Today's guest contributor, Vanessa Bonnin, joined the local photography club as they embarked on a new project. The Women's Mirror project is the initiative of Omar Chennafi and Lamaie Skalli, in collaboration with the American Language Center - Arabic Language Institute Photography Club. Here is Vanessa's report.
On Saturday a group of local photography enthusiasts, led by well-known medina photographer Omar Chennafi, gathered in Batha, armed with a bag full of disposable cameras. Not the usual tool favoured by amateur or professional photographers, but these cameras had a unique purpose. They were to be distributed to selected local women – some Moroccan, some foreign - who would then document their lives, from their perspective, on one roll of film.
|Photography club members with one of the participants - Zoubida (centre)|
The results of these photographs – several images from each woman – will be displayed at an exhibition for International Women’s Day on March 8th.
“As a result of disparities in education, particularly literacy rates, Moroccan women are unable to publicly and widely express themselves, their hopes and dreams, their feelings towards the society in which they live, and the conditions of their daily lives,” Omar said. “Women’s Mirror seeks to give these women the opportunity to express themselves through the universal medium of photography.”
Lamaie Skalli, coordinator of the project and a student at the Al Akhawayn University in Ifrane, said the project was seeking to empower women. “Specifically, we will look for Moroccan, and also foreign, women from different ages, socioeconomic backgrounds, and who live in either urban or rural environments,” she said. “We have strived to include in our target group women who represent as many demographic groups as possible as to show a complete picture of the socioeconomic conditions present in and around Fes.”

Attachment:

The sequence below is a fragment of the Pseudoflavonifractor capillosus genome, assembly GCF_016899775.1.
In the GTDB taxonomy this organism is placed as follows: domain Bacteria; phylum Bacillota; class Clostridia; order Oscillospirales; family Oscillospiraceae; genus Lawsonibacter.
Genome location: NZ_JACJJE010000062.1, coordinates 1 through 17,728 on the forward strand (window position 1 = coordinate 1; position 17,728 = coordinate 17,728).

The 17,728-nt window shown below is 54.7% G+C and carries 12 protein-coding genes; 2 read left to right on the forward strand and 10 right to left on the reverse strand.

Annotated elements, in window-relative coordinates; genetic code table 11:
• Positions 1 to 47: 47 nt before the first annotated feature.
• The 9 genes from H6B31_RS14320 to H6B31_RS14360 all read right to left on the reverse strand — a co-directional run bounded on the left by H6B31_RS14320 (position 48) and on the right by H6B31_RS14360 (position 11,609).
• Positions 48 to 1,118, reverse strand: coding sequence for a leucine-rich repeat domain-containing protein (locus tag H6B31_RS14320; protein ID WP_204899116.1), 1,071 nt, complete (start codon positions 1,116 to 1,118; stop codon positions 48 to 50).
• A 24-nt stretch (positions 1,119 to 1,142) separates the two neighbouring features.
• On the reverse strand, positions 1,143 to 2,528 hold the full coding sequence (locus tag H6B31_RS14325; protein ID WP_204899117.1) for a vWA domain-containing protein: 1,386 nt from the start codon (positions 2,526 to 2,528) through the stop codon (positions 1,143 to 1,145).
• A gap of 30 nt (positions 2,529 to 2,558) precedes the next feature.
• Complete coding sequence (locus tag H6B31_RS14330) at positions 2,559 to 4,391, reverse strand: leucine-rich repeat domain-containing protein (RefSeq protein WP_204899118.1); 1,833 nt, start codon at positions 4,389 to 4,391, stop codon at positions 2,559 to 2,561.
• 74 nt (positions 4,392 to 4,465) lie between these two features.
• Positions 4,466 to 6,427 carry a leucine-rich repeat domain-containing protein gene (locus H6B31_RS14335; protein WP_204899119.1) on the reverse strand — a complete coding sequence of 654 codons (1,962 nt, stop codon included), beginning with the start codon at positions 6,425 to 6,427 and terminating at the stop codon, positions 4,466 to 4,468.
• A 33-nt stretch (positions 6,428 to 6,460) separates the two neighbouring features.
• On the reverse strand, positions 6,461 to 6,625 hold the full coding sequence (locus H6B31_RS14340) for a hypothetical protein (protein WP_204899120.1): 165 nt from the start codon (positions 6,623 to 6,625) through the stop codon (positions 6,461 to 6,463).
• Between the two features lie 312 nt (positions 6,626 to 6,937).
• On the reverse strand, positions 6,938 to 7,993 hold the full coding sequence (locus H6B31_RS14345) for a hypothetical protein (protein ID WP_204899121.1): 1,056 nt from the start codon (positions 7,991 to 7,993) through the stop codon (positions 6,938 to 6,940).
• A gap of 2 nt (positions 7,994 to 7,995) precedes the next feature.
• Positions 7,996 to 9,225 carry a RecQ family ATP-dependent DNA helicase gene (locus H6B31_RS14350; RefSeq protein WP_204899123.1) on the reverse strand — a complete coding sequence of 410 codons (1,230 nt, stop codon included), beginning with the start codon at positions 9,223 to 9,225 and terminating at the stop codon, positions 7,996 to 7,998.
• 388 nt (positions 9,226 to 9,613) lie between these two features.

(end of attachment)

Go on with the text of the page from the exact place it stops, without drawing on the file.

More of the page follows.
Our first stop was on the outskirts of Hay Ben Sleman. A woman named Khadija met us outside her ramshackle house, which overlooks the valley towards Mount Zalagh. She told us she had never had a photograph taken of herself before, let alone owned or used a camera. She was also illiterate, she confided, and was not confident that she could operate the disposable camera. After some coaching however, she quickly mastered the point and shoot technique, and her first successful attempts at taking photographs were met with cheers of delight by the assembled students.
Initially, she was also unsure that she could take part in the project, as she needed her husbands agreement, but after gaining confidence from some encouraging words by girls from the younger generation, she grinned and said she would try to take some pictures while her husband wasn’t looking!
|Zoubida, one of the participants prepares to take her first shot|
The camera distribution continued, to Souad a chef at Café Clock, Zoubida, a café worker in the Ville Nouvelle, and Nina, an English teacher at the American Language Centre. Phase two and three of the project will see women in rural areas and then women at the shelter in Ziat given cameras to participate in the project.
Lamaie Skalli said that the project aimed to give a voice to women, who are still marginalized in today’s society despite the great efforts of women's rights activists for the past 150 years.
“This inequality is felt acutely in countries like Morocco, where society remains patriarchal and the education system fails to provide equal opportunities to women, especially in rural areas,” she said.
“The project will give these women an opportunity to photograph their lives for what may be the first time. By doing so, it will show them, and the audience, that art is a powerful and universal medium, and that anyone who has a vision about their world can make art to be proud of.”
The exhibition is funded by the American Language Center, last year's Diva's Dinner fundraiser and Riad Laaroussa.